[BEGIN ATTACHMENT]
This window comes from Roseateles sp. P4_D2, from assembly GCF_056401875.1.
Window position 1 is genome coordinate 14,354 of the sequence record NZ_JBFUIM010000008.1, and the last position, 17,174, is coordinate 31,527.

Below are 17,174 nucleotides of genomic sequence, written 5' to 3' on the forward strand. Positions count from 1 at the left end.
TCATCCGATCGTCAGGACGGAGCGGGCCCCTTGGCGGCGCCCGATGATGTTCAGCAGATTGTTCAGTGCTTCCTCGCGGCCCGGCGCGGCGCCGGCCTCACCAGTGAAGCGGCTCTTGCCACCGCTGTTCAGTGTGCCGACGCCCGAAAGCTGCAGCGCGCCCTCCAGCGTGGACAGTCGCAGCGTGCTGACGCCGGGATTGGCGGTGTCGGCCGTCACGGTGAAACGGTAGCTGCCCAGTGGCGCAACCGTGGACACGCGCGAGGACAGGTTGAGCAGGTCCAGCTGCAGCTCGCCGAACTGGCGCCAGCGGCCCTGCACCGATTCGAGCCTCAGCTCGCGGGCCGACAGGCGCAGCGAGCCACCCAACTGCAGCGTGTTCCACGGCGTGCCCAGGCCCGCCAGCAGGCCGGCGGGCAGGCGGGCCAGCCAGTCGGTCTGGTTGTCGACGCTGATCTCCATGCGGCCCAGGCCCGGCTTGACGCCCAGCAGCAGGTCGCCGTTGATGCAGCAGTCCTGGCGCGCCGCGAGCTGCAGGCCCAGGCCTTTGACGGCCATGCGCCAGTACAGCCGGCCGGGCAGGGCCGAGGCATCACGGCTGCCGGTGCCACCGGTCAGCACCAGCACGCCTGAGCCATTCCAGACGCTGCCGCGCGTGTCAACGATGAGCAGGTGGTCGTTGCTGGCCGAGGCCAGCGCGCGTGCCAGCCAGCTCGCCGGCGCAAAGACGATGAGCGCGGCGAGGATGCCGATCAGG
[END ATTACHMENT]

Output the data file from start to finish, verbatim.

This window comes from Roseateles sp. P4_D2, from assembly GCF_056401875.1.
Window position 1 is genome coordinate 14,354 of the sequence record NZ_JBFUIM010000008.1, and the last position, 17,174, is coordinate 31,527.

Below are 17,174 nucleotides of genomic sequence, written 5' to 3' on the forward strand. Positions count from 1 at the left end.
TCATCCGATCGTCAGGACGGAGCGGGCCCCTTGGCGGCGCCCGATGATGTTCAGCAGATTGTTCAGTGCTTCCTCGCGGCCCGGCGCGGCGCCGGCCTCACCAGTGAAGCGGCTCTTGCCACCGCTGTTCAGTGTGCCGACGCCCGAAAGCTGCAGCGCGCCCTCCAGCGTGGACAGTCGCAGCGTGCTGACGCCGGGATTGGCGGTGTCGGCCGTCACGGTGAAACGGTAGCTGCCCAGTGGCGCAACCGTGGACACGCGCGAGGACAGGTTGAGCAGGTCCAGCTGCAGCTCGCCGAACTGGCGCCAGCGGCCCTGCACCGATTCGAGCCTCAGCTCGCGGGCCGACAGGCGCAGCGAGCCACCCAACTGCAGCGTGTTCCACGGCGTGCCCAGGCCCGCCAGCAGGCCGGCGGGCAGGCGGGCCAGCCAGTCGGTCTGGTTGTCGACGCTGATCTCCATGCGGCCCAGGCCCGGCTTGACGCCCAGCAGCAGGTCGCCGTTGATGCAGCAGTCCTGGCGCGCCGCGAGCTGCAGGCCCAGGCCTTTGACGGCCATGCGCCAGTACAGCCGGCCGGGCAGGGCCGAGGCATCACGGCTGCCGGTGCCACCGGTCAGCACCAGCACGCCTGAGCCATTCCAGACGCTGCCGCGCGTGTCAACGATGAGCAGGTGGTCGTTGCTGGCCGAGGCCAGCGCGCGTGCCAGCCAGCTCGCCGGCGCAAAGACGATGAGCGCGGCGAGGATGCCGATCAGG